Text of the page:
Day Three:

Don't forget breakfast.

Day 2 was quite busy and you may get a later start to the day than the previous two. Once you have had breakfast, head to Victoria Park for a nice, relaxing stroll. Here you will find fountains, tennis courts, a boat racing track, library, swimming pools, and more. This is the Central or Hyde Park of Hong Kong. There are some cool views of the city from here too.

Explore some of the cool areas of the city surrounding the park. Bring your camera.

Check out some of the local street markets for some cool souvenirs and for some local lunch. There are 10 famous markets located in the city, and you could spend hours exploring just a handful of them.

At around 6:30, head to the Star Ferry Pier. Located just on the opposite side of the street there is a clocktower. Behind the clock tower is permanent seating where visitors can watch the Symphony of Lights for free. The show is amazing and is an icon of the city. The show is at 8pm every night and lasts around 15 minutes. Make sure to get your seat an hour early as it fills up fast. Feel free to bring some beers.

If you have not had dim sum yet, then now is the time. Grab some dinner and enjoy your last few hours in the city. Take a walk, have some beers or ride the trolley's until they stop service at 12am.

Head back to your hotel or hostel and grab a good nights rest before your flight.

 Around the Times Square area

Around the Times Square area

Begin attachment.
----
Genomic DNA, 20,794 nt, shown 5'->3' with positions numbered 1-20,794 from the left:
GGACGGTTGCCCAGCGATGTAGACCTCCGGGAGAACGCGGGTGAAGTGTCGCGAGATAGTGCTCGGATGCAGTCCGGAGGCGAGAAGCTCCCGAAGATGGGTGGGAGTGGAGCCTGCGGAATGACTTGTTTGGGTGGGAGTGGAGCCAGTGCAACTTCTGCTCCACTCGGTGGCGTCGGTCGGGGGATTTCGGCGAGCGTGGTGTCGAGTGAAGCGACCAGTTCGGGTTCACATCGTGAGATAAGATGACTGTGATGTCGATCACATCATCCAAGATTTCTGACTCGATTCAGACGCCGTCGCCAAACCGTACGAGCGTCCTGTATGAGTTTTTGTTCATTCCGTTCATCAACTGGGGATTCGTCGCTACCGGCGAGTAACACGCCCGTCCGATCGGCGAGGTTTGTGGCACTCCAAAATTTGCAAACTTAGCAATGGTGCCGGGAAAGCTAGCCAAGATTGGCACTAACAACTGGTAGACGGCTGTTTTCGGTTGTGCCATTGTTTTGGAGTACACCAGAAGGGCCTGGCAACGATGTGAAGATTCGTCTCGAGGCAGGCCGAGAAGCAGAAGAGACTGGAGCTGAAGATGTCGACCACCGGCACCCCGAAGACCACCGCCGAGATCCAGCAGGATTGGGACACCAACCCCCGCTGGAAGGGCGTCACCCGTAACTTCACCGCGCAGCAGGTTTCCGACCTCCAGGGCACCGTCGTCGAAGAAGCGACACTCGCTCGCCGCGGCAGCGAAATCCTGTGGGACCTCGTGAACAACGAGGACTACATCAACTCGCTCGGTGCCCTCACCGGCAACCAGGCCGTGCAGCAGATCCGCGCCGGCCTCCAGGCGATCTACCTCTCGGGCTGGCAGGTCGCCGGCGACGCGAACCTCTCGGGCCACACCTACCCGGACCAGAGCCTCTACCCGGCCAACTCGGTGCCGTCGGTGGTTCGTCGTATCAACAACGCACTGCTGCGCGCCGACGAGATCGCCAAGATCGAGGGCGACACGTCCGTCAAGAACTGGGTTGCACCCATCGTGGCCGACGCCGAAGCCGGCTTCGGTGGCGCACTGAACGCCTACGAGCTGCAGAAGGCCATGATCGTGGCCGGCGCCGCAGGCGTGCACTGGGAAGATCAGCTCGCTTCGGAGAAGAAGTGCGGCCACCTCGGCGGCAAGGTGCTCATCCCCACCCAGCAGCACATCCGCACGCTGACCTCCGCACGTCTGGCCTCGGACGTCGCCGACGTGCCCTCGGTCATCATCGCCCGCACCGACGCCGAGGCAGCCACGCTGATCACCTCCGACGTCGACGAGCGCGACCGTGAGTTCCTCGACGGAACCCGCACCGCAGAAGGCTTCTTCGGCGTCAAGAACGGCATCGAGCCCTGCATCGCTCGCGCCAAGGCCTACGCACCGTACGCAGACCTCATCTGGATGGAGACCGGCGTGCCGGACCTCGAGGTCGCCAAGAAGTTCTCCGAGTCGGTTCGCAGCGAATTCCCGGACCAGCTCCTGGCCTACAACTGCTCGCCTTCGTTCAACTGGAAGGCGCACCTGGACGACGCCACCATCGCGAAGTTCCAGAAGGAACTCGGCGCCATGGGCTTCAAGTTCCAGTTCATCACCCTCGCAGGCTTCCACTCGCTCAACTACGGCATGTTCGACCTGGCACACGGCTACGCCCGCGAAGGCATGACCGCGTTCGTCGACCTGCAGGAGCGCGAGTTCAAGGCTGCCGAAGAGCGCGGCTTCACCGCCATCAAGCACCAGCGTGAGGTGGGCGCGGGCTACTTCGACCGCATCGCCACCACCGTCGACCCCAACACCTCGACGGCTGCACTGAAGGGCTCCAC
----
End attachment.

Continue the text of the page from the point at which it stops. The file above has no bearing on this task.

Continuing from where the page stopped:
So What's It Going To Cost?

Here is how much we spent, and what we spent it on, in 72 hours. 

Food: Breakfast: We spent an average of $3 USD each morning at local bakeries. 
Lunch: We spent an average of $7 USD each day at local restaurants; usually ordering sandwiches, or sushi.  
Dinner: We spent an average of $10 USD each evening going to the "nice" restaurants that caught our eye during the day. We had nice sushi, amazing dim sum and more sushi. 
Total for Food = $20 USD each/per day.

Beer: We bought beer from 7/11 instead of the bars because it was way cheaper. Seriously, $15 USD for a beer at a bar or $2 for a beer from the convenient store? 
Total for Beer = $6 USD each/per day.

Accommodation: Yesinn Backpackers Hostel is one of the cheapest in town.
For 2 people to stay 3 nights, we spent $150 total.

Transportation (Including getting to and from the airport): We purchased the Octopus cards (which cost $5 each) and we put $20 each onto our cards. This lasted us the entire 72 hours...and we took a lot of public transportation.
Total for Transportation = $25 USD each.

Activities: Admission ticket to go to the top of Sky Terrace 428 for $6.50 each. Ferry across the harbor for $.025 each. Besides that, we walked around a bunch and found the free activities to do: like exploring a local market and cultural festival, watching the Symphony of Lights from land vs. a boat, exploring Victoria Park, and taking the trolley's until something looked cool and we got off to explore. Unfortunately we were not able to visit the Big Buddha or take the Ngong Ping 360 Cable Car. (If you are going to the Big Buddha or Cable Car you will need  to add more money to your Octopus card than our budget shows,as we were not able to go. The trip costs around HK $50 each way to get there). 
Total for Activities = $6.75 USD each (total).

So, What Did We Spend In 72 Hours?

$369.50 USD for 2 people. That's about $62 USD per person, per day.
Not too bad for one the world's most expensive cities.

Where's Your Money Going?


A Few More Pics From The Lens Of SMP

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Enjoy Your Trip!